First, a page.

50 Pulled that song from the movie. He did his best to help Mobb Deep (doing 6 features on their G-Unit debut Blood Money) and Pearly Gates still came out but it was cut and chopped all through P’s verse.

In four lines Prodigy spit in the face of his best opportunity to get back on top(Blood Money came out in 2006 and Mobb Deep didn’t have a follow up album until 2014 and that was not a proper one) I honestly don’t know if it was a mistake, for him. For Prodigy, I’m sure that verse means a lot and the ability to reach up and choke your comfort is what Mobb Deep was always about.

check out Pearly Gates below:

Mixtape Review-The Kanan Tape by 50 Cent

Mixtape Review-The Kanan Tape by 50 Cent

by Dan-O

One song on 50 Cent’s new Kanan Tape (free release mixtape) flawlessly represents the conundrum of 50. The song is called Body Bags and it starts with 50 telling a story about gambling one night, when a gunman barges in, shouting for everyone to go face down on the floor so he can rob them. 50 Cent looks at the gunman and says “N___ I got on white linen?!” That story is so specifically and charmingly him that it’s magic. The humor in a crappy situation, the overwhelming confidence, it all makes him special. Problem with all this is that the song following the interlude is blandly unspecified 50. Alchemist gives him a pure minimalist gem that sounds like 99 Mobb Deep and 50 gives us the song Body Bags which sounds like it could have been from any era of his career. If I said the phrase “typical 50 Cent song” you would hear Body Bags in your head.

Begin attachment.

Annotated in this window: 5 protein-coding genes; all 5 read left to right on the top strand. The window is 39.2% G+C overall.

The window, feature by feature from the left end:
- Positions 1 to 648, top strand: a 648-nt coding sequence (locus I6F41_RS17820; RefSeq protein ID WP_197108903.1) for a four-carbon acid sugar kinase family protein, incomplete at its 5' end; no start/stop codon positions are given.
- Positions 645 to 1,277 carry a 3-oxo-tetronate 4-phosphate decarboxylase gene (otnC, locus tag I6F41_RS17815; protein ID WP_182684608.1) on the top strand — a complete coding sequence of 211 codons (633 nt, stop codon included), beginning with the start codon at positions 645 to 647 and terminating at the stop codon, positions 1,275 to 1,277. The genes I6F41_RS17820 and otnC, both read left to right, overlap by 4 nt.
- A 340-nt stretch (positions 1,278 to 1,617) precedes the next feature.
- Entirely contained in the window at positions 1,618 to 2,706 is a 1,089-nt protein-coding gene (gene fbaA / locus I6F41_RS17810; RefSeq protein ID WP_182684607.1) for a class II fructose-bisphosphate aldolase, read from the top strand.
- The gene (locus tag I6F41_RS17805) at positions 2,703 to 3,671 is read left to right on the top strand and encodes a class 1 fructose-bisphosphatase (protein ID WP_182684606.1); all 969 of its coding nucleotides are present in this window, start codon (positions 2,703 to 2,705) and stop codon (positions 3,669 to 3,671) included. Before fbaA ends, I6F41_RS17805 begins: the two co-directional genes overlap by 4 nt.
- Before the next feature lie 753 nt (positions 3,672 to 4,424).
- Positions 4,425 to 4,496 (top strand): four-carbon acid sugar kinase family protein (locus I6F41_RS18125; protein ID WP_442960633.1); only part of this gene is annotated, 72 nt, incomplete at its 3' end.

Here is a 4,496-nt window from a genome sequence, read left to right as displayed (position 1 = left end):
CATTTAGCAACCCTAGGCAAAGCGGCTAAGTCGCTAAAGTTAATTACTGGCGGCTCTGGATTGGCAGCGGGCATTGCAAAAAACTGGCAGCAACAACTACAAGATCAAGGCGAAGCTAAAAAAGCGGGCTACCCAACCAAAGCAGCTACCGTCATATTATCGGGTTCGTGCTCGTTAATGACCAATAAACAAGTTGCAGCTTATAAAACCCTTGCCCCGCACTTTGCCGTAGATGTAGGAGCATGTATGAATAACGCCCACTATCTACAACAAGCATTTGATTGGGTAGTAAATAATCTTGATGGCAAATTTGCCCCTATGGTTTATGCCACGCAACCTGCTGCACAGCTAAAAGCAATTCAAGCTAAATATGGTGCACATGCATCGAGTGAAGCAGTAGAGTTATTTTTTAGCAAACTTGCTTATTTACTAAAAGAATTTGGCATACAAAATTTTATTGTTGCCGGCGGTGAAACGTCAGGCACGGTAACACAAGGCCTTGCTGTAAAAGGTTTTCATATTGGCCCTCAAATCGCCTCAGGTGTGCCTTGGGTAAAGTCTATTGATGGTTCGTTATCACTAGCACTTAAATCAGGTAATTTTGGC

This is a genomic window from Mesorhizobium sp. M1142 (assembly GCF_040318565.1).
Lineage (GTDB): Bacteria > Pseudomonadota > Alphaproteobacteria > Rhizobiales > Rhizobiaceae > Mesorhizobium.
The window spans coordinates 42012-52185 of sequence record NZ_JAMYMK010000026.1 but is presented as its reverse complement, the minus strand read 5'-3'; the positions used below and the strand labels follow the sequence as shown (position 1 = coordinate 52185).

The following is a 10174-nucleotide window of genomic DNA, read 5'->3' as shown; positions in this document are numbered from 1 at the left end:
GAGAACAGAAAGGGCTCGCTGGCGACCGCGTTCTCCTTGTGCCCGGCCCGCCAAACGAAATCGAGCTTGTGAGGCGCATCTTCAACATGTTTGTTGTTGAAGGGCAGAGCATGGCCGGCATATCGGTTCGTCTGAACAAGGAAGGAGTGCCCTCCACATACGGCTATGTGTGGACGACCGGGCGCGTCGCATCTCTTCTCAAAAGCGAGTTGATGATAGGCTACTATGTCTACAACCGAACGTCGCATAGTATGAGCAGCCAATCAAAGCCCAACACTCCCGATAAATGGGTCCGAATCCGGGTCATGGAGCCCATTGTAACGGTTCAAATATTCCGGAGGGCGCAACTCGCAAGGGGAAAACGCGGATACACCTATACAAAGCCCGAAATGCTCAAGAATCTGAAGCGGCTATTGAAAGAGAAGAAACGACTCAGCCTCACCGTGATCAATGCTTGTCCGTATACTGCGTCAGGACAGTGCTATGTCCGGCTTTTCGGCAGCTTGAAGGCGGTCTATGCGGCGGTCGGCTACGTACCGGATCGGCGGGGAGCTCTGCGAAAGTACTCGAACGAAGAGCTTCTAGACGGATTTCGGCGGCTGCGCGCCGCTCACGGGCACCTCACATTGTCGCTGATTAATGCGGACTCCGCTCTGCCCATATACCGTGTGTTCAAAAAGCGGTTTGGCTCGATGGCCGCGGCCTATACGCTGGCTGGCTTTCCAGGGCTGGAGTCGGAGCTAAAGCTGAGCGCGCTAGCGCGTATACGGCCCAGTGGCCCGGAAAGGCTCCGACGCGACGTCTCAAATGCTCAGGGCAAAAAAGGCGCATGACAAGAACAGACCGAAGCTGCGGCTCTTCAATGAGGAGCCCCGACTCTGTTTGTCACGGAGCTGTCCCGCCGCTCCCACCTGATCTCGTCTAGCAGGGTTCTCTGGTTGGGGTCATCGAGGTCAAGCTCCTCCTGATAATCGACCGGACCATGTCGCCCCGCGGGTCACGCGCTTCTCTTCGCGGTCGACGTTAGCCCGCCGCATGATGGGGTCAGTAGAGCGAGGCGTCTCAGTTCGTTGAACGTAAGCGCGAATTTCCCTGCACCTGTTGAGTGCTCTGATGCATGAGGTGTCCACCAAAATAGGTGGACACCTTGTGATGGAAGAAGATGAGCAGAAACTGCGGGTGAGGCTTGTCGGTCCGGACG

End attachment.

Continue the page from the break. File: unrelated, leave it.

This isn’t to say that he refuses to move out of his comfort zone. The Production list provides an interesting grouping of producers (seven songs seven different names). Whenever he moves into weird territory the results are interesting. It is fun to watch 50 wrap himself around a lush Sonny Digital beat on I’m The Man and the results are definitely a success. 50 has an incredibly high hip hop IQ so his southern songs are all performed at an extremely high level. Nigga Nigga featuring Lil Boosie and Young Buck is great not just because all Boosie verses have been show stoppers since he got out of prison, but because Young Buck always seems to show up and deliver when he lines up next to a dope artist. Young Buck by himself can go either way. The energy 50 brings to the track is matched by Boosie and the two snarl wonderfully together.

London on Da Track has the best song on the project Too Rich for the Bitch where he serves up a Young Thug style off kilter piano track to 50 who luxuriates in it, layering his braggadocio into a fascinating anti-love soundscape. This modern rap world of singing in the middle of the song and making your verses sound like hooks is something 50 can do in his sleep.

The most boring parts of The Kanan Tape sound like his boring last album Animal Ambition.  50 is convinced that if he gives us what we say we want from him we will be happy. That is why he gives us songs like Burner On Me with mailed in clothing brand brags and standard gun talk, it’s what we expect. The problem is that as an audience we only want sixty five percent of what we say we want; that thirty five percent that remains needs to be growth of some kind. Lyrically he won’t bring us closer to his life (he says he tried that on Before I Self Destruct and it didn’t work) so that leaves only so many other sonic ingredients that can change. I’m not writing this as some kind of smug internet tough…I’m a 50 Cent fan. The only Mainer who was bumping 50 Cent mixtapes before Eminem signed him and I’m saying you need to surprise me just a little. The Kanan tape is close but it’s not there.